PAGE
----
"We know that fossil fuels are going to run out in the very near future," Perera said. "Kansas is getting a reputation as one of the central places in the U.S. for alternative energy research because of the abundance of sunlight and wind. I want to contribute to that and to the betterment of humanity with this research."
Ayomi Perera, email@example.com
Ayomi Perera | Newswise Science News
Stretchable biofuel cells extract energy from sweat to power wearable devices
22.08.2017 | University of California - San Diego
Laser sensor LAH-G1 - optical distance sensors with measurement value display
15.08.2017 | WayCon Positionsmesstechnik GmbH
Whether you call it effervescent, fizzy, or sparkling, carbonated water is making a comeback as a beverage. Aside from quenching thirst, researchers at the University of Illinois at Urbana-Champaign have discovered a new use for these "bubbly" concoctions that will have major impact on the manufacturer of the world's thinnest, flattest, and one most useful materials -- graphene.
As graphene's popularity grows as an advanced "wonder" material, the speed and quality at which it can be manufactured will be paramount. With that in mind,...
Physicists at the University of Bonn have managed to create optical hollows and more complex patterns into which the light of a Bose-Einstein condensate flows. The creation of such highly low-loss structures for light is a prerequisite for complex light circuits, such as for quantum information processing for a new generation of computers. The researchers are now presenting their results in the journal Nature Photonics.
Light particles (photons) occur as tiny, indivisible portions. Many thousands of these light portions can be merged to form a single super-photon if they are...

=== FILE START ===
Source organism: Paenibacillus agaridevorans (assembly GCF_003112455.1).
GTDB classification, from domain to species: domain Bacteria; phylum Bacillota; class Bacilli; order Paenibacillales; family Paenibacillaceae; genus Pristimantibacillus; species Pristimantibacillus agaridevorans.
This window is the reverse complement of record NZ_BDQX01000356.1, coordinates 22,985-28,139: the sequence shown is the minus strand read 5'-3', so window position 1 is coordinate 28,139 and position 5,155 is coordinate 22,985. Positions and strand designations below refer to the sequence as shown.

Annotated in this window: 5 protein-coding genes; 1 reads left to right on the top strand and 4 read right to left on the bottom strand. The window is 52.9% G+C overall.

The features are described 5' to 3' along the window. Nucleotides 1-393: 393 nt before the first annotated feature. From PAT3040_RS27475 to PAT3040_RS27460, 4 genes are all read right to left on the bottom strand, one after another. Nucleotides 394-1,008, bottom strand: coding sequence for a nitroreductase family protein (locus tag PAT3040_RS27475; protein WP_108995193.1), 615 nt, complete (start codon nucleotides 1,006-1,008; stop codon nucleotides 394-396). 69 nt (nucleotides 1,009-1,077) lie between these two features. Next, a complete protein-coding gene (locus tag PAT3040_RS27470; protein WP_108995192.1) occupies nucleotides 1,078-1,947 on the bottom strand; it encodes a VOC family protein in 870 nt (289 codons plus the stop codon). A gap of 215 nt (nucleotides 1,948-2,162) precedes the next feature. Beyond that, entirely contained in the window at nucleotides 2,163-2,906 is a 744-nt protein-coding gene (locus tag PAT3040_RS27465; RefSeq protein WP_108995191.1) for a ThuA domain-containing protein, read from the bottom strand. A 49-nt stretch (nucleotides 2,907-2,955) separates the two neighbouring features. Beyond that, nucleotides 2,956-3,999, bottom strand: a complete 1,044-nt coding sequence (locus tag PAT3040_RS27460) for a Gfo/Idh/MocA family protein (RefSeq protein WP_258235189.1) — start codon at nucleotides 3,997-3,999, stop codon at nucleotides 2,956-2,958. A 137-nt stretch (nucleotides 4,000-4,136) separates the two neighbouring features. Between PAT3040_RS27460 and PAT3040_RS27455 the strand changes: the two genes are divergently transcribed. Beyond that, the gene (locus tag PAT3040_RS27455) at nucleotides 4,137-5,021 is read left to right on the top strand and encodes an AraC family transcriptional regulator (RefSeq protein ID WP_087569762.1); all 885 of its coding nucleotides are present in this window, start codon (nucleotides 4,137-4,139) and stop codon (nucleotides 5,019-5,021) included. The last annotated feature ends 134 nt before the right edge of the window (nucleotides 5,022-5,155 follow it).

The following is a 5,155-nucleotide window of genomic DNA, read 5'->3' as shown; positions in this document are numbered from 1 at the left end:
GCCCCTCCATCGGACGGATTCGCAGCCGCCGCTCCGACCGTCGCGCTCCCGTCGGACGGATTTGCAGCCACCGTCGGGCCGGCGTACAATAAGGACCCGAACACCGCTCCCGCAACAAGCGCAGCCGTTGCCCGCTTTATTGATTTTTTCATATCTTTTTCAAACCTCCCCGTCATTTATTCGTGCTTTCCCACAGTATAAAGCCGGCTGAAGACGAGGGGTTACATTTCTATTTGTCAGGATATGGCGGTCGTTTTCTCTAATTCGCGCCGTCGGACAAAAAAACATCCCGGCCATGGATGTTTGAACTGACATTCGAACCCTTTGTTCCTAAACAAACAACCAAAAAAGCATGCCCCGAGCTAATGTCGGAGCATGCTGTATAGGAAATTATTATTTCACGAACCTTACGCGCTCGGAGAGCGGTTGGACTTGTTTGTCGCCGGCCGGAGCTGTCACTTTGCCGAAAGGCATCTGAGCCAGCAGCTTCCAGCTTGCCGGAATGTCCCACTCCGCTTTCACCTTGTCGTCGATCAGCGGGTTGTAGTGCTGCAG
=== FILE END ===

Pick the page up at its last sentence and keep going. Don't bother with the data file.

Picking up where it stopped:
For the first time, scientists have shown that circular RNA is linked to brain function. When a RNA molecule called Cdr1as was deleted from the genome of mice, the animals had problems filtering out unnecessary information – like patients suffering from neuropsychiatric disorders.
While hundreds of circular RNAs (circRNAs) are abundant in mammalian brains, one big question has remained unanswered: What are they actually good for? In the...
An experimental small satellite has successfully collected and delivered data on a key measurement for predicting changes in Earth's climate.
The Radiometer Assessment using Vertically Aligned Nanotubes (RAVAN) CubeSat was launched into low-Earth orbit on Nov. 11, 2016, in order to test new...
A study led by scientists of the Max Planck Institute for the Structure and Dynamics of Matter (MPSD) at the Center for Free-Electron Laser Science in Hamburg presents evidence of the coexistence of superconductivity and “charge-density-waves” in compounds of the poorly-studied family of bismuthates. This observation opens up new perspectives for a deeper understanding of the phenomenon of high-temperature superconductivity, a topic which is at the core of condensed matter research since more than 30 years. The paper by Nicoletti et al has been published in the PNAS.
Since the beginning of the 20th century, superconductivity had been observed in some metals at temperatures only a few degrees above the absolute zero (minus...
16.08.2017 | Event News
04.08.2017 | Event News
26.07.2017 | Event News
22.08.2017 | Health and Medicine
22.08.2017 | Materials Sciences
22.08.2017 | Life Sciences